Production Concentration (21)  
  Performance Concentration (21)  
  Theatre Management Concentration (21)  
  Theatre and Society Concentration (21)  
MINIMUM TOTAL  121


*Course is repeatable

**A minimum C (2.0) grade must be earned in either DAN 47163, THEA 41026 or THEA 41110 or THEA 41140 to fulfill writing-intensive requirement.

***No minor is required. Students may take further courses in theatre or outside of the school as desired. If students are seeking licensure for teaching in public schools, 3 credit hours of electives may be used for courses in an appropriate academic minor in addition to the minor required in the College of Education, Health and Human Services. Minimum 15 credit hours must be upper division, which may be decreased if upper-division courses are taken as part of THEA electives.

Additional Note for the BA Theatre Studies program: Students on academic probation may not participate in School of Theatre and Dance productions. Students may be dropped from the program for failure to maintain a 2.50 GPA

 

Performance Concentration

For semster-by-semester course sequencing for this program, view the 2013-2014 Roadmap.

I. Concentration REQUIREMENTS (21 credits) Courses count in major GPA
Type Course Title Credits
  Choose from the following 21
  THEA 21016 Makeup for Stage and Screen (3)  
    21303 Acting Process (3)  
    21700 Movement I (3)  
    21800 Voice I (3)  
ELR   22192 Practicum I: Performance* (3)  
    31303 Character and Scene Study I (3)  
    31304 Character and Scene Study II (3)  
    31401 Directing (3)  
    31701 Movement II (3)  
    31801 Voice II (3)  
    41095 Special Topics: Variable Performance Seminars (3)  
    41301 Acting for the Camera I (3)  
    41302 Acting for the Camera II (3)  
    41305 Professional Aspects: Performance (3)  
    41308 Musical Theatre Audition (3)  
    41529 Advanced Wig and Makeup Techniques - Stage and Screen (3)  
    41702 Movement and Dance for the Actor (3)  
    41802 Ensemble Singing (2)  
ELR   42192 Practicum II: Performance* (3)  
MINIMUM SUBTOTAL 21

*This course is repeatable

 

Production Concentration

For semester-by-semester course sequencing for this program, view the 2013-2014 Roadmap.
 

I. Concentration REQUIREMENTS (21 credits) Courses count in major GPA
Type Course Title Credits
  Choose from the following 21
  THEA 21016 Makeup for Stage and Screen (3)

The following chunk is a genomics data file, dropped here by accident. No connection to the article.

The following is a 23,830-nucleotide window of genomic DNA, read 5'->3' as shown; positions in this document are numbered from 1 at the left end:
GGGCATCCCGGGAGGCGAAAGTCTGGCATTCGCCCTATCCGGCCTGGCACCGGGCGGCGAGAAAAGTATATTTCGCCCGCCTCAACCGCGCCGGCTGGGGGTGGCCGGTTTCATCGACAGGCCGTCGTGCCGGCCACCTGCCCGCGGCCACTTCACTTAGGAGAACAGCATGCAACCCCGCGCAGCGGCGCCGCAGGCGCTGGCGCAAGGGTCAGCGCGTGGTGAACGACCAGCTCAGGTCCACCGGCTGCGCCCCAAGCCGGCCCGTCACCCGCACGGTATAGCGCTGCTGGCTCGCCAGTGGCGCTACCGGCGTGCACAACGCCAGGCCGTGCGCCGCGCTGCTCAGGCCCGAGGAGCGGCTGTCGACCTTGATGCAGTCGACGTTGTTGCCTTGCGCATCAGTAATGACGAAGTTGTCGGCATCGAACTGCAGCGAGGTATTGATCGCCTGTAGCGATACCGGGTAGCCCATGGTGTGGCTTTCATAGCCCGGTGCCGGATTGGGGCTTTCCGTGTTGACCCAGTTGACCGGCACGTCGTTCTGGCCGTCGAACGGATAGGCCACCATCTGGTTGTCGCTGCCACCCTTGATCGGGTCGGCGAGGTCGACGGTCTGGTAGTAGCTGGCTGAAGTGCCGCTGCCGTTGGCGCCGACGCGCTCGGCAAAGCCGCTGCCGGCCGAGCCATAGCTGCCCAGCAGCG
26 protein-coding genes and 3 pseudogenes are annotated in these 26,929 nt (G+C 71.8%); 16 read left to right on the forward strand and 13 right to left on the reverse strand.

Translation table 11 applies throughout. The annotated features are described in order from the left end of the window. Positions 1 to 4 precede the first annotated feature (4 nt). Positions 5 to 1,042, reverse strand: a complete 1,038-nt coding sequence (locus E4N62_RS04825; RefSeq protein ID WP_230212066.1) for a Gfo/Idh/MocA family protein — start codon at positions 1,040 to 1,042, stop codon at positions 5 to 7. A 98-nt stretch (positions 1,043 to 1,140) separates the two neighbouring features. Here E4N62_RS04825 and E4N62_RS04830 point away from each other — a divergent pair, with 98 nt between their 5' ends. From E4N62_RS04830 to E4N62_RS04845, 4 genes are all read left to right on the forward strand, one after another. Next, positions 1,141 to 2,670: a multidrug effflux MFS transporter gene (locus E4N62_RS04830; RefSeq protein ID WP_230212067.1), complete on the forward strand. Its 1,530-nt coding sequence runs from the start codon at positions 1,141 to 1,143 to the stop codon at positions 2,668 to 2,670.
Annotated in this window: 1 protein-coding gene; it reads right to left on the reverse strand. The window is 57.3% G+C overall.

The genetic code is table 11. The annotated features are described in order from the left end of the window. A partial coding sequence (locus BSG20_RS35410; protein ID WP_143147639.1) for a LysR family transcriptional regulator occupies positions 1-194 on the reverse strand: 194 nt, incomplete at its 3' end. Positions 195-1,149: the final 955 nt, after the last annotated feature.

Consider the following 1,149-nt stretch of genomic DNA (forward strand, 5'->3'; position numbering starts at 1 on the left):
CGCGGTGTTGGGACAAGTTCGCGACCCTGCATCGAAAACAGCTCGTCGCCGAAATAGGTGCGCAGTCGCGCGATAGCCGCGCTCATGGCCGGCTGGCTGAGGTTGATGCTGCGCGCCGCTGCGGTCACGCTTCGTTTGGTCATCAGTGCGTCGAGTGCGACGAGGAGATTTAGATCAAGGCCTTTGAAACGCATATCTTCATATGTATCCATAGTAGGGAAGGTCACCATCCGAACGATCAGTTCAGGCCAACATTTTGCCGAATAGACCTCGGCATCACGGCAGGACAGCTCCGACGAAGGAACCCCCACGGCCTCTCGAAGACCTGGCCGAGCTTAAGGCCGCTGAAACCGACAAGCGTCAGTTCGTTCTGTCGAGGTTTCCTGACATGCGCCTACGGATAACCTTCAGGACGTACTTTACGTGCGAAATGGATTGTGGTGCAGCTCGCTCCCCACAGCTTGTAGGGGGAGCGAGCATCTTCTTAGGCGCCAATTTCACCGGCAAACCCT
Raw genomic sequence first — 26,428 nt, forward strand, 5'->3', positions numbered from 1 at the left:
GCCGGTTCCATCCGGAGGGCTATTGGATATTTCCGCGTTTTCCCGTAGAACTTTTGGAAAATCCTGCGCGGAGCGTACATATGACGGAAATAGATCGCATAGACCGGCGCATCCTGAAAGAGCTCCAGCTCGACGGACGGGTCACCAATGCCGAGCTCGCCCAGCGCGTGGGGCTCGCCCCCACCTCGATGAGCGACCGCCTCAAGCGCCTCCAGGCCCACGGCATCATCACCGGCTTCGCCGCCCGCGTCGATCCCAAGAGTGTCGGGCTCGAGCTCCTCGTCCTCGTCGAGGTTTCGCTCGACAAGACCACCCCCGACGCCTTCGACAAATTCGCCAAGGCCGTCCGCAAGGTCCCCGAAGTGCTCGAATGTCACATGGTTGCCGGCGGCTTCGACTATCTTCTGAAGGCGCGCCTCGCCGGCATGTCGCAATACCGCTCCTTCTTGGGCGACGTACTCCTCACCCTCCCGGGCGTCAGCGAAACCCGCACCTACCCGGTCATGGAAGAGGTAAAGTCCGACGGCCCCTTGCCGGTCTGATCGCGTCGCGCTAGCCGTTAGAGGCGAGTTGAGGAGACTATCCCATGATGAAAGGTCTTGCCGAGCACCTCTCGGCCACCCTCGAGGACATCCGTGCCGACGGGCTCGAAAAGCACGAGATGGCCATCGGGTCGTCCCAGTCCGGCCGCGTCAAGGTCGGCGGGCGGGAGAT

21201 Introduction to American Musical Theatre (3)  
    21524 Costume Design (3)  
    21621 Scene Painting (3)  
    21622 Scene Design (3)  
    21736 Stage Management (3)  
ELR   22092 Practicum I: Design and Technology* (3)  
ELR   22192 Practicum I: Performance* (3)  
ELR   22292 Practicum I: Management* (3)  
    31560 Scenic Technology (3)  
    41017 Readers Theatre (2)  
WIC   41026 Playwriting (3)  
    41027 Advanced Playwriting (3)  
    41095 Special Topics: Variable Production Seminars (3)  
    41130 Theatre and Drama in America (3)  
WIC   41140 American Musical Theatre History (3)  
    41191 Variable Content Seminar: Theatre History/Literature/Theory (3)  
    41736 Production and Stage Management (3)  
ELR   42092 Practicum II: Design and Technology* (3)  
ELR   42192 Practicum II: Performance* (3)  
ELR   42292 Practicum II: Management* (3)  
MINIMUM SUBTOTAL 21

*This course is repeatable

 

Theatre Management Concentration

For semester-by-semester course sequencing for this program, view the 2013-2014 Roadmap.
 

I. Concentration REQUIREMENTS (21 credits) Courses count in major GPA
Type Course Title Credits
  Choose from the following 21
  DAN 47156 Dance Production (3)  
  THEA 20202 Musical Theory I (3)  
    20203 Musical Theory II (3)  
    21521 Theatrical Drafting (3)  
    21523 Costume Technology (3)  
    21736 Stage Management (3)  
ELR   22092 Practicum I: Design and Technology* (3)  
ELR   22292 Practicum I: Management*  
    31401 Directing (3)  
    31560 Scenic Technology (3)  
    41095 Special Topics: Variable Management Seminars (3)  
    41096 Independent Study (3)  
    41191 Variable Content Seminar: Theatre History/Literature/Theory* (3)  
    41523 Sound Design and Technology I (3)  
    41527 Sound Design and Technology II (3)  
    41528 Theatre Sound Reinforcement (3)  
    41726 Theatre Management (3)  
    41736 Production and Stage Management (3)  
ELR   42092 Practicum II: Design and Technology* (3)  
ELR   42292 Practicum II: Management* (3)  
MINIMUM SUBTOTAL 21

*This course is repeatable

 

Theatre and Society Concentration

For semester-by-semester course sequencing for this program, view the 2013-2014 Roadmap.
 

I. Concentration REQUIREMENTS (21 credits) Courses count in major GPA
Type Course Title Credits
  Choose from the following 21
  DAN 47063 Dance History I (3)  
WIC   47163 Dance History II (3)  
ELR THEA 22192 Practicum I: Performance* (3)  
    31401 Directing (3)  
    40091 Variable topics Seminar: Devising Theatre (3)  
    41010 Theatre and Social Change (3)  
    41017 Readers Theatre (2)  
WIC   41026 Playwriting (3)  
    41027 Advanced Playwriting (3)  
    41095 Special Topics* (3)  
DD   41113 Theatre in Multicultural America (3)  
DD   41115 LGBTQ Theatre (3)  
WIC   41140 American Musical Theatre History (3)  
WIC   41620 History of Period Styles for Theatre Designers (3)  
ELR   42192 Practicum II: Performance*  
MINIMUM SUBTOTAL 21

*This course is repeatable